In intensive care nurseries it has become common practice to use microwave thawing of frozen human milk for more rapid accessibility. Twenty-two freshly frozen human milk samples were tested for lysozyme activity, total IgA, and specific secretory IgA to Escherichia coli serotypes 01, 04, and 06. The samples were heated by microwave for 30 seconds at a low- or high-power setting and then reanalyzed. One-mL aliquots of 10 additional human milk samples were micro-waved at low (20°C to 25°C), medium (60°C to 70°C), and high (≥98°C) setting before the addition to each of 1 mL of diluted E coli suspension. E coli growth was determined after 3½ hours of incubation at 37°C. Microwaving at high temperatures (72°C to 98°C) caused a marked decrease in activity of all the tested anti-infective factors. E coli growth at ≥98°C was 18 times that of control human milk. Microwaving at low temperatures(20°C to 53°C) had no significant effect on total IgA, specific IgA to E coli serotypes 01 and 04, but did significantly decrease lysozyme and specific IgA to E coli serotype 06. Even at 20°C to 25°C, E coli growth was five times that of control human milk. Microwaving appears to be contraindicated at high temperatures, and questions regarding its safety exist even at low temperatures.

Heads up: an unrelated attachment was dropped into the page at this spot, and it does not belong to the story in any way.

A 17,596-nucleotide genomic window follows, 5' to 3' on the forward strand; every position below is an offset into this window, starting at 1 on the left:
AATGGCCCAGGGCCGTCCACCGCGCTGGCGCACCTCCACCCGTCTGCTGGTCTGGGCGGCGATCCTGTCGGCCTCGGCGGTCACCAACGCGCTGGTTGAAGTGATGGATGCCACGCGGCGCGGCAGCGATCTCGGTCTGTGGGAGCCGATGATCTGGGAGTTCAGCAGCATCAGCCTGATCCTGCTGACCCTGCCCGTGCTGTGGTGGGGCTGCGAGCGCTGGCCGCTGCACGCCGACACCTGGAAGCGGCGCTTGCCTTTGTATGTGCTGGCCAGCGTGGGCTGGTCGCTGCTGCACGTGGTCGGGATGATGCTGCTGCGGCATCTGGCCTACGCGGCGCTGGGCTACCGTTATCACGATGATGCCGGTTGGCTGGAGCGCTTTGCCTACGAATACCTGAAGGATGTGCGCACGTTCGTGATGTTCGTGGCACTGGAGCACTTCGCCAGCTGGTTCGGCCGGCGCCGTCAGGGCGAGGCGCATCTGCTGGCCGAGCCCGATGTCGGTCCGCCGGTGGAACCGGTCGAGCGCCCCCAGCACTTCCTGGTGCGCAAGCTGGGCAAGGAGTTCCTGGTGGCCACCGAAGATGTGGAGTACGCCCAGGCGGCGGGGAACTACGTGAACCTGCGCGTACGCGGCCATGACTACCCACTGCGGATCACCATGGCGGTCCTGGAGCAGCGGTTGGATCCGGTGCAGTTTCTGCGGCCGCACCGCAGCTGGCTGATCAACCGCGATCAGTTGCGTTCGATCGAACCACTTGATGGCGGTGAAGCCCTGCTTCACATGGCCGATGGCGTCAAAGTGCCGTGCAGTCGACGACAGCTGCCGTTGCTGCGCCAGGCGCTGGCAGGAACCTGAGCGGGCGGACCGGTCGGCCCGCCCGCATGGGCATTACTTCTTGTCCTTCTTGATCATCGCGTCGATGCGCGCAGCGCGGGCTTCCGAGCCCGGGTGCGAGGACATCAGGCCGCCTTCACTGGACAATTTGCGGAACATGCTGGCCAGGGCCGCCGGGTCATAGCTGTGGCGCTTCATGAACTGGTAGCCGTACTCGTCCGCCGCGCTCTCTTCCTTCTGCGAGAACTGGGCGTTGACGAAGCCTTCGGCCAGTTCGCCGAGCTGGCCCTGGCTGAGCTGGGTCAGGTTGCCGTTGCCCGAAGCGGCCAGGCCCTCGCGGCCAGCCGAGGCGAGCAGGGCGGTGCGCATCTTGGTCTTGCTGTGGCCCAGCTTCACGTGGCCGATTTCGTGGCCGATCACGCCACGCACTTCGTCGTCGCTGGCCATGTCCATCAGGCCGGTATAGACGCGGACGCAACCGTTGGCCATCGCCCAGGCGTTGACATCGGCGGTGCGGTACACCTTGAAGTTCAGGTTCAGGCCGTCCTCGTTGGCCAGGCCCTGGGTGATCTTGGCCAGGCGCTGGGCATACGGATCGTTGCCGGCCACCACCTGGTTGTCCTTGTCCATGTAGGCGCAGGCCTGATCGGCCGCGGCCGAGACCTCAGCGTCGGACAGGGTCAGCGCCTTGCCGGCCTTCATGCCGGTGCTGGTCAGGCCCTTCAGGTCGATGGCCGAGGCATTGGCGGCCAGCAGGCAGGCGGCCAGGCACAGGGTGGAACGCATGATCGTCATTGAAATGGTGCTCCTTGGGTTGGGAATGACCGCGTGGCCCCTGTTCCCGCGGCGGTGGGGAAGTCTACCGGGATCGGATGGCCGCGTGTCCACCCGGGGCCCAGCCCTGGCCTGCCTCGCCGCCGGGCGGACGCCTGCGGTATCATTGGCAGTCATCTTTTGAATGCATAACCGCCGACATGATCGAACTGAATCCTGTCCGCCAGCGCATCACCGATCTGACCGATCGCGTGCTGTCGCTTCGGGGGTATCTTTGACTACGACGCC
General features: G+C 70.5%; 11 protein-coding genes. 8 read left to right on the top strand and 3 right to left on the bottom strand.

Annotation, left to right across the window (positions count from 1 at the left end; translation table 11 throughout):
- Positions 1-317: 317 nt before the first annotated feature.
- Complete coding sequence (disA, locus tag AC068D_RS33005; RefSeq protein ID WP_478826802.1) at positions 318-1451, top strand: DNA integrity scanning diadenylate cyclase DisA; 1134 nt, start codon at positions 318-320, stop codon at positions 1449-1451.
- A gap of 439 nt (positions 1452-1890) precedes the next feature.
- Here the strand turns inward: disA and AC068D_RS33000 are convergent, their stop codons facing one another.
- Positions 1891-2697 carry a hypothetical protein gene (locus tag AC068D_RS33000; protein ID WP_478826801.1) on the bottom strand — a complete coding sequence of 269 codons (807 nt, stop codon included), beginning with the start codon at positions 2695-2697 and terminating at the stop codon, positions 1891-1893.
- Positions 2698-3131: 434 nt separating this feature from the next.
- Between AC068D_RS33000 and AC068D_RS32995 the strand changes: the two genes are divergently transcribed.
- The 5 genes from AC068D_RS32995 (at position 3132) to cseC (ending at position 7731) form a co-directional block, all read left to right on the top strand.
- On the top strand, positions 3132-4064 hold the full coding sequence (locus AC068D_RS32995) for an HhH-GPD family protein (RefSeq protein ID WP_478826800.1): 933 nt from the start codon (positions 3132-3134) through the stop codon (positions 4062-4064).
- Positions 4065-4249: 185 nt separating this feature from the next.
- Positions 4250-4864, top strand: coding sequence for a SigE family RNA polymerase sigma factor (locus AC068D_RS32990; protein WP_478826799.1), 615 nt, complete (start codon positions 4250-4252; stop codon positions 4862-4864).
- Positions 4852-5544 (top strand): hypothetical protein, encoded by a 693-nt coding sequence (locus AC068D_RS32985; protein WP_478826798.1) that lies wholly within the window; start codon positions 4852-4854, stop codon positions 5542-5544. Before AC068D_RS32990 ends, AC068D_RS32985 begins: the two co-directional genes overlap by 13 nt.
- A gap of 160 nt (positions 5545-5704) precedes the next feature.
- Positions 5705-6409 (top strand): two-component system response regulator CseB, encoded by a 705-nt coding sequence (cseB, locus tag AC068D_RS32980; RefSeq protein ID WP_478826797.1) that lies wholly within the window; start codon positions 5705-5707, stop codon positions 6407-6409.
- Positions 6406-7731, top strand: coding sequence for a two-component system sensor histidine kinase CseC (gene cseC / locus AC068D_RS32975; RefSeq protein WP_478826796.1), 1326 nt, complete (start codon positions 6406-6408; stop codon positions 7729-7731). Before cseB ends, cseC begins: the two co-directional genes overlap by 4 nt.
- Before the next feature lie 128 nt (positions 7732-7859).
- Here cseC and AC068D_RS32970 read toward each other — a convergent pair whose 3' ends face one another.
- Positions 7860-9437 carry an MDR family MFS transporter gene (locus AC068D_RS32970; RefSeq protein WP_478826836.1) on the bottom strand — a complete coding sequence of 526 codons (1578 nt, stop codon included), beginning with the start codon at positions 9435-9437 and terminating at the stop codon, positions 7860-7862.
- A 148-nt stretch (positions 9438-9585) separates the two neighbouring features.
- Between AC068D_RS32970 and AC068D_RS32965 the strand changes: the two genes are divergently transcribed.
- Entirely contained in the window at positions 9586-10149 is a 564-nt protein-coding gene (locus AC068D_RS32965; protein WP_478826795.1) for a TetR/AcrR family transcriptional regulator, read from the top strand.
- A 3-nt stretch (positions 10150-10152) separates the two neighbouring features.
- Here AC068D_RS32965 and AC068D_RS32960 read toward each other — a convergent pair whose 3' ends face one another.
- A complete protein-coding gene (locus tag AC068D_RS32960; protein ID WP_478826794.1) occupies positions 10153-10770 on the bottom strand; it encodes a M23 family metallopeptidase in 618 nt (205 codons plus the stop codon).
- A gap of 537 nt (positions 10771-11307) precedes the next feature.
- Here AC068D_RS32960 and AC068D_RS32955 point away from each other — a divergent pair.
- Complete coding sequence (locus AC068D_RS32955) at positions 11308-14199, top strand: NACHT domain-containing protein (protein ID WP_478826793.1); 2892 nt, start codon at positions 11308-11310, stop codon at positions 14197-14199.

Effects of Microwave Radiation on Anti-infective Factors in Human Milk
Richard Quan, Christine Yang, Steven Rubinstein, Norman J. Lewiston, Philip Sunshine, David K. Stevenson, John A. Kerner; Effects of Microwave Radiation on Anti-infective Factors in Human Milk. Pediatrics April 1992; 89 (4): 667–669. 10.1542/peds.89.4.667
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